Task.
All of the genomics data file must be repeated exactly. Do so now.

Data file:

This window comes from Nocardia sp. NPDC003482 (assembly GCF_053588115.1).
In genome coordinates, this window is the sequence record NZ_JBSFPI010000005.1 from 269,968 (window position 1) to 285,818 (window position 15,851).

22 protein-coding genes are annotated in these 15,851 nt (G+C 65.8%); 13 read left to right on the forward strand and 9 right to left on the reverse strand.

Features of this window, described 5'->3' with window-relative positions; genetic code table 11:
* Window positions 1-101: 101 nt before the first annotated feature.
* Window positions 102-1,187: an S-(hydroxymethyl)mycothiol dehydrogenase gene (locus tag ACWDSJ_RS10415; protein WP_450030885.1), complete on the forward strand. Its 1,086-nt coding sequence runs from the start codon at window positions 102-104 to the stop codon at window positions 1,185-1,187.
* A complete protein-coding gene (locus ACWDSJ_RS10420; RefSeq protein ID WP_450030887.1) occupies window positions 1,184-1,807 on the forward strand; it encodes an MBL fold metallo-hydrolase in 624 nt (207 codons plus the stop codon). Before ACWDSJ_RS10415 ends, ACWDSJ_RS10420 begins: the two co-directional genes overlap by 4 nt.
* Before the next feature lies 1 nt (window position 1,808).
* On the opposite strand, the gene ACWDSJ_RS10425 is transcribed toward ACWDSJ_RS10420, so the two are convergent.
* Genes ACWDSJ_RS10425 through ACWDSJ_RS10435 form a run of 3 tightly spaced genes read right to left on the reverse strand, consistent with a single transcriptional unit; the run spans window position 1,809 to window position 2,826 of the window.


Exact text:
This window comes from Nocardia sp. NPDC003482 (assembly GCF_053588115.1).
In genome coordinates, this window is the sequence record NZ_JBSFPI010000005.1 from 269,968 (window position 1) to 285,818 (window position 15,851).

22 protein-coding genes are annotated in these 15,851 nt (G+C 65.8%); 13 read left to right on the forward strand and 9 right to left on the reverse strand.

Features of this window, described 5'->3' with window-relative positions; genetic code table 11:
* Window positions 1-101: 101 nt before the first annotated feature.
* Window positions 102-1,187: an S-(hydroxymethyl)mycothiol dehydrogenase gene (locus tag ACWDSJ_RS10415; protein WP_450030885.1), complete on the forward strand. Its 1,086-nt coding sequence runs from the start codon at window positions 102-104 to the stop codon at window positions 1,185-1,187.
* A complete protein-coding gene (locus ACWDSJ_RS10420; RefSeq protein ID WP_450030887.1) occupies window positions 1,184-1,807 on the forward strand; it encodes an MBL fold metallo-hydrolase in 624 nt (207 codons plus the stop codon). Before ACWDSJ_RS10415 ends, ACWDSJ_RS10420 begins: the two co-directional genes overlap by 4 nt.
* Before the next feature lies 1 nt (window position 1,808).
* On the opposite strand, the gene ACWDSJ_RS10425 is transcribed toward ACWDSJ_RS10420, so the two are convergent.
* Genes ACWDSJ_RS10425 through ACWDSJ_RS10435 form a run of 3 tightly spaced genes read right to left on the reverse strand, consistent with a single transcriptional unit; the run spans window position 1,809 to window position 2,826 of the window.